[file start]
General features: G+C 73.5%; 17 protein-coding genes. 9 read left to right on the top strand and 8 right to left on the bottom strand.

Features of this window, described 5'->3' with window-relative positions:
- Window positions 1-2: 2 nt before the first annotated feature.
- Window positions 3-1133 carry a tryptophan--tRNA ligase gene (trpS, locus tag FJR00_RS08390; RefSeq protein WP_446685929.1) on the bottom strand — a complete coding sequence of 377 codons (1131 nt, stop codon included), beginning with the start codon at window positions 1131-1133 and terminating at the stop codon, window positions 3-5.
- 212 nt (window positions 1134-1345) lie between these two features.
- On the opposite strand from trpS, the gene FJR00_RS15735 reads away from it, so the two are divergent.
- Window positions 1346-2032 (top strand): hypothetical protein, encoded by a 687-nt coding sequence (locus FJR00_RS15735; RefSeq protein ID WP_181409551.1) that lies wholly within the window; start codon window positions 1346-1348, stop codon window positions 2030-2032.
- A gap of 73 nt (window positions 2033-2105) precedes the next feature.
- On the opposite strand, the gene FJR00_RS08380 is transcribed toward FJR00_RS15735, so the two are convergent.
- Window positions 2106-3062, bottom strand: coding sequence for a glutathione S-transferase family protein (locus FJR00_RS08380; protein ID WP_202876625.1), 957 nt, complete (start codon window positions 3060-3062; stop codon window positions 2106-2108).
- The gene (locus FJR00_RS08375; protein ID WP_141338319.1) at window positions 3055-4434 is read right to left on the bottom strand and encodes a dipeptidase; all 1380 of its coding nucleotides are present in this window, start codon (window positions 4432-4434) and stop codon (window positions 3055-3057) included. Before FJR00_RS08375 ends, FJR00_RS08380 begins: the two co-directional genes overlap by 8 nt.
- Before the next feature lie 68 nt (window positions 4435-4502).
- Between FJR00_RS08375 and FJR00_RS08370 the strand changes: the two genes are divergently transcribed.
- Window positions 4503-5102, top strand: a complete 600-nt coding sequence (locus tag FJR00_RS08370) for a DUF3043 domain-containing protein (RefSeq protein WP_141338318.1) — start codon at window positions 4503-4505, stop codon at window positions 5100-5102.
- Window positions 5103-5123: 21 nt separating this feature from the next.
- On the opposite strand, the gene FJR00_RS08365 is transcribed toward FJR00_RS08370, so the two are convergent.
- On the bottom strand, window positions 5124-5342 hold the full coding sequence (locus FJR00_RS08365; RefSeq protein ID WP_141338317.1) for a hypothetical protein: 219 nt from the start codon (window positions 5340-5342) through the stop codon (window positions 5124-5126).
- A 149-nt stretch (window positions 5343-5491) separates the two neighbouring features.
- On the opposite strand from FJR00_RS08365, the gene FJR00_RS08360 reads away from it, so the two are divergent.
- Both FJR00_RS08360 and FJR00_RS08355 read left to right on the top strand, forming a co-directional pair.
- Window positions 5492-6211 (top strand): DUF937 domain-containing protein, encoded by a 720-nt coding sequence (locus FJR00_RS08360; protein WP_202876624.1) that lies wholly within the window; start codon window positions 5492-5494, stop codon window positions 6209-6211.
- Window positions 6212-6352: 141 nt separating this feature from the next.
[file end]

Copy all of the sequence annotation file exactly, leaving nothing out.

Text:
General features: G+C 73.5%; 17 protein-coding genes. 9 read left to right on the top strand and 8 right to left on the bottom strand.

Features of this window, described 5'->3' with window-relative positions:
- Window positions 1-2: 2 nt before the first annotated feature.
- Window positions 3-1133 carry a tryptophan--tRNA ligase gene (trpS, locus tag FJR00_RS08390; RefSeq protein WP_446685929.1) on the bottom strand — a complete coding sequence of 377 codons (1131 nt, stop codon included), beginning with the start codon at window positions 1131-1133 and terminating at the stop codon, window positions 3-5.
- 212 nt (window positions 1134-1345) lie between these two features.
- On the opposite strand from trpS, the gene FJR00_RS15735 reads away from it, so the two are divergent.
- Window positions 1346-2032 (top strand): hypothetical protein, encoded by a 687-nt coding sequence (locus FJR00_RS15735; RefSeq protein ID WP_181409551.1) that lies wholly within the window; start codon window positions 1346-1348, stop codon window positions 2030-2032.
- A gap of 73 nt (window positions 2033-2105) precedes the next feature.
- On the opposite strand, the gene FJR00_RS08380 is transcribed toward FJR00_RS15735, so the two are convergent.
- Window positions 2106-3062, bottom strand: coding sequence for a glutathione S-transferase family protein (locus FJR00_RS08380; protein ID WP_202876625.1), 957 nt, complete (start codon window positions 3060-3062; stop codon window positions 2106-2108).
- The gene (locus FJR00_RS08375; protein ID WP_141338319.1) at window positions 3055-4434 is read right to left on the bottom strand and encodes a dipeptidase; all 1380 of its coding nucleotides are present in this window, start codon (window positions 4432-4434) and stop codon (window positions 3055-3057) included. Before FJR00_RS08375 ends, FJR00_RS08380 begins: the two co-directional genes overlap by 8 nt.
- Before the next feature lie 68 nt (window positions 4435-4502).
- Between FJR00_RS08375 and FJR00_RS08370 the strand changes: the two genes are divergently transcribed.
- Window positions 4503-5102, top strand: a complete 600-nt coding sequence (locus tag FJR00_RS08370) for a DUF3043 domain-containing protein (RefSeq protein WP_141338318.1) — start codon at window positions 4503-4505, stop codon at window positions 5100-5102.
- Window positions 5103-5123: 21 nt separating this feature from the next.
- On the opposite strand, the gene FJR00_RS08365 is transcribed toward FJR00_RS08370, so the two are convergent.
- On the bottom strand, window positions 5124-5342 hold the full coding sequence (locus FJR00_RS08365; RefSeq protein ID WP_141338317.1) for a hypothetical protein: 219 nt from the start codon (window positions 5340-5342) through the stop codon (window positions 5124-5126).
- A 149-nt stretch (window positions 5343-5491) separates the two neighbouring features.
- On the opposite strand from FJR00_RS08365, the gene FJR00_RS08360 reads away from it, so the two are divergent.
- Both FJR00_RS08360 and FJR00_RS08355 read left to right on the top strand, forming a co-directional pair.
- Window positions 5492-6211 (top strand): DUF937 domain-containing protein, encoded by a 720-nt coding sequence (locus FJR00_RS08360; protein WP_202876624.1) that lies wholly within the window; start codon window positions 5492-5494, stop codon window positions 6209-6211.
- Window positions 6212-6352: 141 nt separating this feature from the next.